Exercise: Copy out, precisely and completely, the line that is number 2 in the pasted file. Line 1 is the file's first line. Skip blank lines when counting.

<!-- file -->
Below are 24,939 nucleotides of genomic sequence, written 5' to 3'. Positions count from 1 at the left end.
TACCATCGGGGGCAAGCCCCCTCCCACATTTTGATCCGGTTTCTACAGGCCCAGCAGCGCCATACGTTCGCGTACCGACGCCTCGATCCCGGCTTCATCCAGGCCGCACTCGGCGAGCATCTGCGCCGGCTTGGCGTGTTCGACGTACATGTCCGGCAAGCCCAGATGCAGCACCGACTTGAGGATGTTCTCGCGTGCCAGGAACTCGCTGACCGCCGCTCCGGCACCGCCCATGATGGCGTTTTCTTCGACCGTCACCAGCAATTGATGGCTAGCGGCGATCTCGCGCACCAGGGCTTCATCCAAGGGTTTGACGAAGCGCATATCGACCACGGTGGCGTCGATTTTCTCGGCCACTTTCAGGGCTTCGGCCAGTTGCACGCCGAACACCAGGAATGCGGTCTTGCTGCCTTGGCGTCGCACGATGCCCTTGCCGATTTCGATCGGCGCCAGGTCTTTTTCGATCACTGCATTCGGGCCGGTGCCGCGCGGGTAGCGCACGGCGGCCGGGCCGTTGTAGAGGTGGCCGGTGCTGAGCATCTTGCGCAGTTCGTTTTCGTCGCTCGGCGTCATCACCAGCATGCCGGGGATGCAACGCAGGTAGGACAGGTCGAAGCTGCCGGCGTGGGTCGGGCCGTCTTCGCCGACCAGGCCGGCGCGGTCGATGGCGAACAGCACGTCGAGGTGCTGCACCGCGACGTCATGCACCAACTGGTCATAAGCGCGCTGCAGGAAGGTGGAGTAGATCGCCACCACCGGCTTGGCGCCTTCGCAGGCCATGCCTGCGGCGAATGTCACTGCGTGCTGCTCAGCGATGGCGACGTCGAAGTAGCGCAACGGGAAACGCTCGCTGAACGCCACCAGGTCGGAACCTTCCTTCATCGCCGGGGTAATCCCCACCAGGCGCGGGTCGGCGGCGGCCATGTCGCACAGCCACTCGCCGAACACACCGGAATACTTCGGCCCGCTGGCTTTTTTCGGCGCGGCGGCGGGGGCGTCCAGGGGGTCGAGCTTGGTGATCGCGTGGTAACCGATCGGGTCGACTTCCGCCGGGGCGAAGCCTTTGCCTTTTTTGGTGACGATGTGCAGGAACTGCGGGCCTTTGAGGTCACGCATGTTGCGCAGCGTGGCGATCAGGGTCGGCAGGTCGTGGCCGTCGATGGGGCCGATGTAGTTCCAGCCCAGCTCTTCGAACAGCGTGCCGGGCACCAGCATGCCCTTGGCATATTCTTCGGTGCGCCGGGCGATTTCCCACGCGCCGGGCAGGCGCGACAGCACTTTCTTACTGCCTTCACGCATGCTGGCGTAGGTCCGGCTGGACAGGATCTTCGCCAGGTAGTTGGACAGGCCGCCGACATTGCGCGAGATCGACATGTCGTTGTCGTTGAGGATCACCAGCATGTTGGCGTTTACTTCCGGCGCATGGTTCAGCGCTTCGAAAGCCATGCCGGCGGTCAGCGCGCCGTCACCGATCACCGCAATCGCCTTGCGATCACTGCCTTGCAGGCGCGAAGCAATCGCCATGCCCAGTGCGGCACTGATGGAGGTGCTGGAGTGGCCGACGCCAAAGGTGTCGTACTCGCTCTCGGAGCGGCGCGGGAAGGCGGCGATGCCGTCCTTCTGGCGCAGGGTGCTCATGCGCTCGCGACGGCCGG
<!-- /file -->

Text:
TACCATCGGGGGCAAGCCCCCTCCCACATTTTGATCCGGTTTCTACAGGCCCAGCAGCGCCATACGTTCGCGTACCGACGCCTCGATCCCGGCTTCATCCAGGCCGCACTCGGCGAGCATCTGCGCCGGCTTGGCGTGTTCGACGTACATGTCCGGCAAGCCCAGATGCAGCACCGACTTGAGGATGTTCTCGCGTGCCAGGAACTCGCTGACCGCCGCTCCGGCACCGCCCATGATGGCGTTTTCTTCGACCGTCACCAGCAATTGATGGCTAGCGGCGATCTCGCGCACCAGGGCTTCATCCAAGGGTTTGACGAAGCGCATATCGACCACGGTGGCGTCGATTTTCTCGGCCACTTTCAGGGCTTCGGCCAGTTGCACGCCGAACACCAGGAATGCGGTCTTGCTGCCTTGGCGTCGCACGATGCCCTTGCCGATTTCGATCGGCGCCAGGTCTTTTTCGATCACTGCATTCGGGCCGGTGCCGCGCGGGTAGCGCACGGCGGCCGGGCCGTTGTAGAGGTGGCCGGTGCTGAGCATCTTGCGCAGTTCGTTTTCGTCGCTCGGCGTCATCACCAGCATGCCGGGGATGCAACGCAGGTAGGACAGGTCGAAGCTGCCGGCGTGGGTCGGGCCGTCTTCGCCGACCAGGCCGGCGCGGTCGATGGCGAACAGCACGTCGAGGTGCTGCACCGCGACGTCATGCACCAACTGGTCATAAGCGCGCTGCAGGAAGGTGGAGTAGATCGCCACCACCGGCTTGGCGCCTTCGCAGGCCATGCCTGCGGCGAATGTCACTGCGTGCTGCTCAGCGATGGCGACGTCGAAGTAGCGCAACGGGAAACGCTCGCTGAACGCCACCAGGTCGGAACCTTCCTTCATCGCCGGGGTAATCCCCACCAGGCGCGGGTCGGCGGCGGCCATGTCGCACAGCCACTCGCCGAACACACCGGAATACTTCGGCCCGCTGGCTTTTTTCGGCGCGGCGGCGGGGGCGTCCAGGGGGTCGAGCTTGGTGATCGCGTGGTAACCGATCGGGTCGACTTCCGCCGGGGCGAAGCCTTTGCCTTTTTTGGTGACGATGTGCAGGAACTGCGGGCCTTTGAGGTCACGCATGTTGCGCAGCGTGGCGATCAGGGTCGGCAGGTCGTGGCCGTCGATGGGGCCGATGTAGTTCCAGCCCAGCTCTTCGAACAGCGTGCCGGGCACCAGCATGCCCTTGGCATATTCTTCGGTGCGCCGGGCGATTTCCCACGCGCCGGGCAGGCGCGACAGCACTTTCTTACTGCCTTCACGCATGCTGGCGTAGGTCCGGCTGGACAGGATCTTCGCCAGGTAGTTGGACAGGCCGCCGACATTGCGCGAGATCGACATGTCGTTGTCGTTGAGGATCACCAGCATGTTGGCGTTTACTTCCGGCGCATGGTTCAGCGCTTCGAAAGCCATGCCGGCGGTCAGCGCGCCGTCACCGATCACCGCAATCGCCTTGCGATCACTGCCTTGCAGGCGCGAAGCAATCGCCATGCCCAGTGCGGCACTGATGGAGGTGCTGGAGTGGCCGACGCCAAAGGTGTCGTACTCGCTCTCGGAGCGGCGCGGGAAGGCGGCGATGCCGTCCTTCTGGCGCAGGGTGCTCATGCGCTCGCGACGGCCGG